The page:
Another chaat item to go for, when in Delhi, especially when you are beating the heat of the Indian summers, is this ultimate revitalizing cooler - Dahi Bhalle. And there are fewer (or no!) better places in Delhi that serves this dish better than Natraj Dahi Bhalle.

Natraj Dahi Bhalla joint, famous Chandni Chawk street food, Delhi

This old stall is a small hole in the wall shop and its popularity
is evident by the fact that it is almost always swarmed with the locals.

To combat this crowd, the shopkeepers generally keep a large spread of assorted dahi bhalla tin foil plates ready to be served at their counter but this trick doesn’t seem to help much. The plates are swiped off sooner and there are always hands stretched out to place their orders.

The tip here is to considerately make your way in. Once you have secured your share of the creamy pleasure, find a decent place for yourself where you can eat in peace and enjoy seeing others eating as well! There is no seating space, even standing space is restricted so you have to make your way somewhere on the pavements or the roadsides.

What to eat?

Dahi Bhalla is really the thing to go for when you are here although you do get aloo tikkis too. But what I took was a plate of Dahi Bhalle, which had 2 pieces in it, costing Rs. 40 and really loved the taste.

Dahi Bhalla at Natraj Dahi Bhalla, famous Chandni Chawk eatery, Delhi

Dahi Bhallas are fried lentil dunklings smothered in rich, fresh creamy yoghurt dressed with the flavorful blend of spicy coriander chutney, tangy tamarind chutney topped with very edible pomegranate seeds and a host of other Indian masalas to lend them their exclusive spicy, tangy and sweet taste.

Address: 1396, Chandni Chowk Road, Sis Ganj Guru Dwara, Maliwara Tiraha Bazar, Katra Dhulia, New Delhi.

How to get there?

Take the narrow alleyway leading to the Chandni Chowk metro station, you will find this eatery at the end of the alleyway.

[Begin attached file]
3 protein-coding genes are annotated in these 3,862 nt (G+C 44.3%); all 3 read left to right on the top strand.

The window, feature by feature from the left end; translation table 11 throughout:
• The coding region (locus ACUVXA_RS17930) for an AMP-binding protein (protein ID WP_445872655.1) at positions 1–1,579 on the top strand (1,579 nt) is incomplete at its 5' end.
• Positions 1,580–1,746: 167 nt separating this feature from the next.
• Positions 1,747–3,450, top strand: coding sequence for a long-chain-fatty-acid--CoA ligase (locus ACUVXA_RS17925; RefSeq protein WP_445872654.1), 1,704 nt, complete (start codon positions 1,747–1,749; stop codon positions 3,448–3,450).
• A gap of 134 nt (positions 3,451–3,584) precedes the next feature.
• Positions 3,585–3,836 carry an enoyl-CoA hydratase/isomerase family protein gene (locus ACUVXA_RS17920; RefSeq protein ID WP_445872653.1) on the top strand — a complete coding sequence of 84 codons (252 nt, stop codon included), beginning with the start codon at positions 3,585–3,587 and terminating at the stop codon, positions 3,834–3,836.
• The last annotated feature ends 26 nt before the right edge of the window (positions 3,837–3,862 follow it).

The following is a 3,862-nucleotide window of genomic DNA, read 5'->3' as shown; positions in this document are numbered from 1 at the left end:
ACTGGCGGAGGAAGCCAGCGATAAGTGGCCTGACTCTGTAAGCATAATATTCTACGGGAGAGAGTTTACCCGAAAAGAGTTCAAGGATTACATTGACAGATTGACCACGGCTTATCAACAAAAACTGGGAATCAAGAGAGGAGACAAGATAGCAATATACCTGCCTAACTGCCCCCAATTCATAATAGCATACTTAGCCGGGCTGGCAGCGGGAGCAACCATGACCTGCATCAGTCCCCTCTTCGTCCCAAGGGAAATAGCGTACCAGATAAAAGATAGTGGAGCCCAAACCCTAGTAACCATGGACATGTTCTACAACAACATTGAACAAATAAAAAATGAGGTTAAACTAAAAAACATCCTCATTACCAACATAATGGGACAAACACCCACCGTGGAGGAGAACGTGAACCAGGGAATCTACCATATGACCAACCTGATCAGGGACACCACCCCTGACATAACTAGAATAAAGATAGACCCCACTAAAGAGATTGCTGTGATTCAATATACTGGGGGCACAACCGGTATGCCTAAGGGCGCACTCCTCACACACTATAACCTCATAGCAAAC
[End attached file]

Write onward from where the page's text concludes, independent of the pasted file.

Timings: 11 AM - 9 PM.

Contact number: 09811208811.


5. HOLE-IN-THE-WALL CHAAT SHOPS, since times unknown.

When it comes to the roadside version of food, Delhi is quite a legacy. Samosas, Kachoris, Chole Kulche’s, Pani Puris – there’s an amazing array of exotic flavors scattered all around the town in tiny little shops and modest-looking pushcarts, many of which have been passed down through generations.

A famous hole in the wall shop in Chandni Chawk street, Delhi

All you need to do is get down to walking the exploring the city’s chaotic streets and bazaars by foot and let the gastronomic smells guide you. Out there, amid the chaos are vendors serving the most delicious chats that shall not only satiate your hunger cravings but serve you an experience for a lifetime! Alternatively - if you don't find the time and energy to make your way through the chaos, try ordering your favorite food through one of the famous online food delivery websites and get a slice of Delhi happiness delivered right at your doorstep. 

What to eat and where?

The Chandni Chowk area and Paharganj area are good places to explore for roadside eateries. Here, you can get everything that North Indian street food is known for – Pani Puri, Aloo tikki, Puri Bhaji, Samosas, Kachoris, Papdi Chat and Chole Kulchas.

Roadside street Kachoris being fried in Chandni Chawk, Delhi

Aloo Tikki at Natraj Dahi Bhalla, famous Chandni Chawk street food, Delhi

The owners behind these pushcarts and small hole in the wall shops are generally friendly people, quite happy to get chatting about their food. They would tell you everything of how their ancestors made it to Delhi with dreams of making it big and boast of secret recipes handed down from their fathers and grandfathers. Whatever the reality might be – if their food tastes great, you really want to believe in their stories as well!

A crowded hole in the wall shop in Chandni Chawk street, Delhi

A little warning on the hygiene though - most of these may not always follow a regimented order of cooking. What you can still do, on your part as foodies, is follow the universal tip: If there is a crowd, around a cart – it must be good.


These was my round-up of the street food fare from Chandi Chowk area of Delhi.
Of course, there's a lot more to be found and eaten, I know.
Please add to this list in the comment section - and, I will be there next time!